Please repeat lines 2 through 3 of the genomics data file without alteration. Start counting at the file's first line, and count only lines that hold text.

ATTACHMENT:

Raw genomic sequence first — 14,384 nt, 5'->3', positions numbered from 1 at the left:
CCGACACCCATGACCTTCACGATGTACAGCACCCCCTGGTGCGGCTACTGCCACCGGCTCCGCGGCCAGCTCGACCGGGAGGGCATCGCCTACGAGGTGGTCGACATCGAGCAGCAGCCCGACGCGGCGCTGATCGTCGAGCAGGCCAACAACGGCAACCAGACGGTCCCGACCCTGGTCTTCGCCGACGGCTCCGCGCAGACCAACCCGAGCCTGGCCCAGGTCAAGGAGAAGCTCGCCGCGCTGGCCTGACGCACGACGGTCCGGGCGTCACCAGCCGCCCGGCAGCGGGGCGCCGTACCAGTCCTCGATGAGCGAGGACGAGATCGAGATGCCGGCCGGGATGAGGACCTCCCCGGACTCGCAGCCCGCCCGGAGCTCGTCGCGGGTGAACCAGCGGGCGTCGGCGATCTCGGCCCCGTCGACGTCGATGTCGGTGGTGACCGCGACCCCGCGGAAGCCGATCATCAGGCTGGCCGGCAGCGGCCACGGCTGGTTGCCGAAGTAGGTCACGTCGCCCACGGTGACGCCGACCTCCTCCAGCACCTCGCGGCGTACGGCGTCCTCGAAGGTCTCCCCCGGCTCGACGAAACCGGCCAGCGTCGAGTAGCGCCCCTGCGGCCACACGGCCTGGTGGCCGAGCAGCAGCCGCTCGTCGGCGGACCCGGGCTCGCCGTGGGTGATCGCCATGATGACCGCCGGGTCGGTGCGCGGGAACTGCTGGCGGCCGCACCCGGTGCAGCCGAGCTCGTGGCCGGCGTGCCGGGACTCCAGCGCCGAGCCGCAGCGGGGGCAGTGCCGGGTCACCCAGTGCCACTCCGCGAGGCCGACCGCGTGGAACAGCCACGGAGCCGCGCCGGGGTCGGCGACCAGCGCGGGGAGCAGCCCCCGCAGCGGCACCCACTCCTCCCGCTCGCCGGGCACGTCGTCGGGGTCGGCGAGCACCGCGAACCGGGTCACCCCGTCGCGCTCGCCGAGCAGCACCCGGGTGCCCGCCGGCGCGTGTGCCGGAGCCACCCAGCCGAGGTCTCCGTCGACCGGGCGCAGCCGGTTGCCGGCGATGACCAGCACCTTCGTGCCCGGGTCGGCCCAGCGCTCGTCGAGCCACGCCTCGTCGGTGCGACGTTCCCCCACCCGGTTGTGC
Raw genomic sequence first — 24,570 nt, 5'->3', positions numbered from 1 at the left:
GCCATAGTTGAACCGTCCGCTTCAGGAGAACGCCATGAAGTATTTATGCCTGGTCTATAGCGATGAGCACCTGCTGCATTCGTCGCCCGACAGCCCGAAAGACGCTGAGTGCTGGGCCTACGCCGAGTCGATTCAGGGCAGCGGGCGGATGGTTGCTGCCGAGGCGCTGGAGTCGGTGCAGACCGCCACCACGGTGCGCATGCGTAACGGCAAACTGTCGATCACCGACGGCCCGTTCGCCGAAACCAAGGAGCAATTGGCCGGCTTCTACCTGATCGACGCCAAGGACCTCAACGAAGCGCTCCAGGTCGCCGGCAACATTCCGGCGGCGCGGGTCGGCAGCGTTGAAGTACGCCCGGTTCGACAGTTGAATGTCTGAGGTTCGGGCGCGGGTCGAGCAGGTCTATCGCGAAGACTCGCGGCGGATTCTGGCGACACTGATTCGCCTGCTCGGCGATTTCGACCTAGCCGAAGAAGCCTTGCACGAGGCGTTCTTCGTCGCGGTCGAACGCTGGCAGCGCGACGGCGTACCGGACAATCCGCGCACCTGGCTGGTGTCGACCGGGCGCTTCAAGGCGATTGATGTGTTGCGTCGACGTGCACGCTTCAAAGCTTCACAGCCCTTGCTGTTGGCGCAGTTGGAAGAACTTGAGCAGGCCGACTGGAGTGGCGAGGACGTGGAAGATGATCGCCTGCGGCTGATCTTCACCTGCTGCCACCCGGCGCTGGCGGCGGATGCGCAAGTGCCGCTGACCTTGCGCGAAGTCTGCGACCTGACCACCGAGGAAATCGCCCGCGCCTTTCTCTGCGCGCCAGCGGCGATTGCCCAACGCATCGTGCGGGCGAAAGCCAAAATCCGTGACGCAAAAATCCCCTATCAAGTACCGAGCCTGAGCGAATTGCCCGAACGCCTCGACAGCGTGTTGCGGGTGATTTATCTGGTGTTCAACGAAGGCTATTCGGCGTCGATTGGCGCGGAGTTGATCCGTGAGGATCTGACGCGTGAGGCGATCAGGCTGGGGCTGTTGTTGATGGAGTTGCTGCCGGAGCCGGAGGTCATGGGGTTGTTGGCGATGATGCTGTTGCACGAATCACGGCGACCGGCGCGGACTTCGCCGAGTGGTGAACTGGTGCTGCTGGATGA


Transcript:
CCGACACCCATGACCTTCACGATGTACAGCACCCCCTGGTGCGGCTACTGCCACCGGCTCCGCGGCCAGCTCGACCGGGAGGGCATCGCCTACGAGGTGGTCGACATCGAGCAGCAGCCCGACGCGGCGCTGATCGTCGAGCAGGCCAACAACGGCAACCAGACGGTCCCGACCCTGGTCTTCGCCGACGGCTCCGCGCAGACCAACCCGAGCCTGGCCCAGGTCAAGGAGAAGCTCGCCGCGCTGGCCTGACGCACGACGGTCCGGGCGTCACCAGCCGCCCGGCAGCGGGGCGCCGTACCAGTCCTCGATGAGCGAGGACGAGATCGAGATGCCGGCCGGGATGAGGACCTCCCCGGACTCGCAGCCCGCCCGGAGCTCGTCGCGGGTGAACCAGCGGGCGTCGGCGATCTCGGCCCCGTCGACGTCGATGTCGGTGGTGACCGCGACCCCGCGGAAGCCGATCATCAGGCTGGCCGGCAGCGGCCACGGCTGGTTGCCGAAGTAGGTCACGTCGCCCACGGTGACGCCGACCTCCTCCAGCACCTCGCGGCGTACGGCGTCCTCGAAGGTCTCCCCCGGCTCGACGAAACCGGCCAGCGTCGAGTAGCGCCCCTGCGGCCACACGGCCTGGTGGCCGAGCAGCAGCCGCTCGTCGGCGGACCCGGGCTCGCCGTGGGTGATCGCCATGATGACCGCCGGGTCGGTGCGCGGGAACTGCTGGCGGCCGCACCCGGTGCAGCCGAGCTCGTGGCCGGCGTGCCGGGACTCCAGCGCCGAGCCGCAGCGGGGGCAGTGCCGGGTCACCCAGTGCCACTCCGCGAGGCCGACCGCGTGGAACAGCCACGGAGCCGCGCCGGGGTCGGCGACCAGCGCGGGGAGCAGCCCCCGCAGCGGCACCCACTCCTCCCGCTCGCCGGGCACGTCGTCGGGGTCGGCGAGCACCGCGAACCGGGTCACCCCGTCGCGCTCGCCGAGCAGCACCCGGGTGCCCGCCGGCGCGTGTGCCGGAGCCACCCAGCCGAGGTCTCCGTCGACCGGGCGCAGCCGGTTGCCGGCGATGACCAGCACCTTCGTGCCCGGGTCGGCCCAGCGCTCGTCGAGCCACGCCTCGTCGGTGCGACGTTCCCCCACCCGGTTGTGC
Raw genomic sequence first — 24,570 nt, 5'->3', positions numbered from 1 at the left: